Intelligence

Thomas Cook’s reputation in turbulence: what can we learn from it?

Exactly one week after Thomas Cook fell into liquidation, former Chief Executive, Peter Fankhauser said in an interview in The Sunday Times, ‘We didn’t do anything wrong… We were so close to a deal’. But with 9,000 UK jobs lost, hotels all over the world at risk of closure and 600,000 holidaymakers stranded abroad, ‘so close’ wasn’t close enough to save the business.

It’s a tale as old as time; a story of failed modernisation. Since the dotcom boom, we’ve seen lots of the UK’s most-loved high street names falling by the wayside. It was Woolworths in 2008, and BHS in 2016. Just last month the BBC reported that the number of empty retail spaces is at an all-time high as businesses generated less than 20% of sales on the shop floor compared to online.

But while this started out as a story about the declining British high street, as the dust settles, we’re able to look at what Thomas Cook’s fall represents for trusted household brands all over the world and what we – as communications practitioners – can learn from it. There are obvious business lessons; invest in your online journey; be responsive to changing customer behaviours and modernise, but there are lessons to be learned from how the industry has responded to the crisis too.

  • The industry and Thomas Cook’s competitors have put on a united ‘family’ front in the wake of last week’s news, but customers have been left with a bitter taste in their mouths at the massive price rises they’ve seen when trying to rebook their holidays with other providers. EasyJet and Jet2 blamed this on algorithms designed to respond to supply and demand, but some holidaymakers saw identical trips costing thousands of pounds more. Cashing in on a crisis is never a good look, and while it may deliver short-term financial gain, the reputation damage is long-lasting.
  • We always encourage our clients to have a robust crisis strategy in place, and this goes further than press statements and media interviews, it needs to be functional. Thomas Cook customers complained of website crashes and blocked phone lines in the days following the announcement, but it wasn’t only those trying to get through to Thomas Cook who struggled. There were reports of website crashes, long phone queues and poor communications from competitors, should they have had the foresight to plan for the collapse of a major competitor too?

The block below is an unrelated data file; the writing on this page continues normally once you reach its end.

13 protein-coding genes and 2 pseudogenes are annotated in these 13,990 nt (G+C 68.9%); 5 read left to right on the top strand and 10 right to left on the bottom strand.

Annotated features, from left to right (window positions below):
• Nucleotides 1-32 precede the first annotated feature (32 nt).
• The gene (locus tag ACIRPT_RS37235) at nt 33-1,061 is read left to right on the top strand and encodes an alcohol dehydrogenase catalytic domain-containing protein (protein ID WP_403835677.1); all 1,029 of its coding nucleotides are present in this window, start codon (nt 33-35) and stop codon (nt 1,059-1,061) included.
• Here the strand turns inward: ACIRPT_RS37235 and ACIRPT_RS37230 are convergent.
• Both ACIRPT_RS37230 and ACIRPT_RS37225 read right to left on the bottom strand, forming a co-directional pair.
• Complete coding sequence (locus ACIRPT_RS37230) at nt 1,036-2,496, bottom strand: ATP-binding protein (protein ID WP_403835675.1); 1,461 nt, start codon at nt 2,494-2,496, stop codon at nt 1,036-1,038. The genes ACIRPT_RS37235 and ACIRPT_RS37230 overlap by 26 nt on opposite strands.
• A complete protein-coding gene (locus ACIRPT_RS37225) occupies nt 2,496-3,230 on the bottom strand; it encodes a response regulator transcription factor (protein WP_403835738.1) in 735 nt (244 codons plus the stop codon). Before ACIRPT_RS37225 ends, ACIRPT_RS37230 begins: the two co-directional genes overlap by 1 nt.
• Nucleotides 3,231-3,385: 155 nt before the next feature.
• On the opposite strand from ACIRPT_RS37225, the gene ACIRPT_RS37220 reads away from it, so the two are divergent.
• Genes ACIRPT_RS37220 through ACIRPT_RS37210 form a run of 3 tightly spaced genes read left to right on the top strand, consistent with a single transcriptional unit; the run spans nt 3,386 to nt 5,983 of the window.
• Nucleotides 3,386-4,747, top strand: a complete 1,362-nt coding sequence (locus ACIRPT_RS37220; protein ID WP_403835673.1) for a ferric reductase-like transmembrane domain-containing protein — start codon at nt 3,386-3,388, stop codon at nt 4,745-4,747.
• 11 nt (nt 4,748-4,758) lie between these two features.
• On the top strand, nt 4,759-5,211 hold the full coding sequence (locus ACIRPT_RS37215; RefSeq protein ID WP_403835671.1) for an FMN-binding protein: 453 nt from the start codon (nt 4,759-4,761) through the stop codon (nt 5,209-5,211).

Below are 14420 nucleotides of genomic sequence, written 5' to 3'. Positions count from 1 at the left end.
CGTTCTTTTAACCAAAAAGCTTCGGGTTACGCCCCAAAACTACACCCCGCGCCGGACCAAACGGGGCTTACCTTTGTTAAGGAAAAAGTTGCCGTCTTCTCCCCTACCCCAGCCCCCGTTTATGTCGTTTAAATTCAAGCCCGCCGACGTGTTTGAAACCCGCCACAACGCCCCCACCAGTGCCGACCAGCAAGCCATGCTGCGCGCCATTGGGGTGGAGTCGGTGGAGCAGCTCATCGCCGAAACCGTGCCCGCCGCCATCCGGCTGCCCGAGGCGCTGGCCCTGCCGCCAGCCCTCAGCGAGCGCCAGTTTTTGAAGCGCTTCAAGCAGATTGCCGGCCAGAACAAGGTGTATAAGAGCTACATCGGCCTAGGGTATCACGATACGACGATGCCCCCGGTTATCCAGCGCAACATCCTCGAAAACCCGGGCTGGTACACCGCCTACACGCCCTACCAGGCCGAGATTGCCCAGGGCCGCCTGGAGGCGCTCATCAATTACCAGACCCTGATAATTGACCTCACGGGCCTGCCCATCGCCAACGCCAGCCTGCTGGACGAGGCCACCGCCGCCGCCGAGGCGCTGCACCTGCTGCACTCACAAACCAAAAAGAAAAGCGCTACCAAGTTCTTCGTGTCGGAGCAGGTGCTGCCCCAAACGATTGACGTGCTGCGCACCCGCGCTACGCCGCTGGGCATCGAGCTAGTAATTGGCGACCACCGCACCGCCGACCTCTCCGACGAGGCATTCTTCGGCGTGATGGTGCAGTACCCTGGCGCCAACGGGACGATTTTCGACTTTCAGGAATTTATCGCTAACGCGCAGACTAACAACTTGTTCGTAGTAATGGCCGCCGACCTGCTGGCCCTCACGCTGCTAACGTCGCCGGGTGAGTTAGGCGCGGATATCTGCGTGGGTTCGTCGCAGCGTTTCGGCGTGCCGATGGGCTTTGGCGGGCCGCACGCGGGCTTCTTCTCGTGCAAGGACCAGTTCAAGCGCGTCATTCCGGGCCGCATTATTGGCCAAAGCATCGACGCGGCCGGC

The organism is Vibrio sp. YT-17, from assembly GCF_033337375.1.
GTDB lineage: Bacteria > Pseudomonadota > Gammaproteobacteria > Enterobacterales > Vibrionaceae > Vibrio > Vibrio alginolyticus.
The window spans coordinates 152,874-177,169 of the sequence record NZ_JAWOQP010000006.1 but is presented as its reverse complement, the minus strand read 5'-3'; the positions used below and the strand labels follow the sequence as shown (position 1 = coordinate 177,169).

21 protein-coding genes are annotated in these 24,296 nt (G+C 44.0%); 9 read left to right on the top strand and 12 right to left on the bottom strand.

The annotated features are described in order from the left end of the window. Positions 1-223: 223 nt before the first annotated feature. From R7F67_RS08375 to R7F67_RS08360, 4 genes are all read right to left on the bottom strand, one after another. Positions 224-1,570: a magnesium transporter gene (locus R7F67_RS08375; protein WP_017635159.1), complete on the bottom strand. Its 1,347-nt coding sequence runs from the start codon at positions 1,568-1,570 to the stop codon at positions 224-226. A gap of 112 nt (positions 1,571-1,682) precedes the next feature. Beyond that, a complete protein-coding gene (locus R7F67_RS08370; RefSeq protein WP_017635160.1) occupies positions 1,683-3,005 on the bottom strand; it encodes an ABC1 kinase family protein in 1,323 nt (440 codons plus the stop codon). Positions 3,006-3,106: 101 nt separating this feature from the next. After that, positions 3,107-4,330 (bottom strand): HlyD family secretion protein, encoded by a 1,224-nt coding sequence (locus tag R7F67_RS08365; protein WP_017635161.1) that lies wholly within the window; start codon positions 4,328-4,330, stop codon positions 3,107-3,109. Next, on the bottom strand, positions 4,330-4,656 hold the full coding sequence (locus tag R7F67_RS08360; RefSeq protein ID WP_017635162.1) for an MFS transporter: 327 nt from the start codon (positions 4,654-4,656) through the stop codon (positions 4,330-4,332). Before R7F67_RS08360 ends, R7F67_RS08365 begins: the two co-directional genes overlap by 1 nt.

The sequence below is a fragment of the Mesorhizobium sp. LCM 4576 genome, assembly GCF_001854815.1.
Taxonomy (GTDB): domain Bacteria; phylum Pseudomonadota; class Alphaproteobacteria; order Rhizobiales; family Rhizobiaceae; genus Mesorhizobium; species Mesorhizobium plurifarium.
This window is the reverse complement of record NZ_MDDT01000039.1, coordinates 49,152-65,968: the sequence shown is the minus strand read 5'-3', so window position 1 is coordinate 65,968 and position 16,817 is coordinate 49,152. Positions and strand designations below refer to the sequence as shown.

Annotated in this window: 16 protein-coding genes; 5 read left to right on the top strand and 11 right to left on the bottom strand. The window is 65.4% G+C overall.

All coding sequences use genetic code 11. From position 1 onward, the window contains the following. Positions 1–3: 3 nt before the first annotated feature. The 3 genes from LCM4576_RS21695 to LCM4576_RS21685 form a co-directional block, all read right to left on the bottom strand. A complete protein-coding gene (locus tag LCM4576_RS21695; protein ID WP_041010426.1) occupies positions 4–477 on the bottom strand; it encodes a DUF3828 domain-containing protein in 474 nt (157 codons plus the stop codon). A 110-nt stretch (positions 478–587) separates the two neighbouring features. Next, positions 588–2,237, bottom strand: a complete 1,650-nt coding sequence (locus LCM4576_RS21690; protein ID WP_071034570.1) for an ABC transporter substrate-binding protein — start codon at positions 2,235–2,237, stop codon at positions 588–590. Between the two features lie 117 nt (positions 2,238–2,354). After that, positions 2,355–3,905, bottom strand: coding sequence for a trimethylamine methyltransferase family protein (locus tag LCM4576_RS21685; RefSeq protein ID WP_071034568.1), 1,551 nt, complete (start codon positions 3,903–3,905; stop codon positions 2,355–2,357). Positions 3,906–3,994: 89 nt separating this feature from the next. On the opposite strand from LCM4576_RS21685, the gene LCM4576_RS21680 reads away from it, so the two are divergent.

• In a crisis, speed is everything. The Civil Aviation Authority (CAA) was quick to build a Thomas Cook microsite to host all the information customers stranded abroad may need. At a time when Thomas Cook reps, hotel staff and airport staff were unable to provide sound advice and guidance, the website offered reassurance.
  • There have also been valuable lessons about internal communications. Rachel Murrell was one of the 9,000 UK-based Thomas Cook employees who lost their jobs last weekend, had worked at the company for twenty years and found out the company had gone under via a staff WhatsApp group. She doesn’t know when she’ll next be paid and has now generated national headlines by pledging to walk 200 miles from Devon to Westminster to ‘demand answers’. However, the commitment of staff who have been working unpaid to bring holidaymakers home has generated a different style of headline and their dedication shows that the culture and values within the business were a strong driving force for its people.

Thomas Cook isn’t the first well-loved household brand to disappear, and as consumer behaviours shift and evolve, businesses have a responsibility to keep up, or deal with the consequences of falling behind. As communications practitioners there’s always so much we can learn from the experience of other businesses and the communications successes and challenges they have faced along the way.

We put audiences at the heart of everything we do for our clients at Vested. By constantly reviewing their habits, wants, needs and dislikes, our clients are able to communicate with them effectively, and anticipate what their next move is going to be.

By Sophie Paterson

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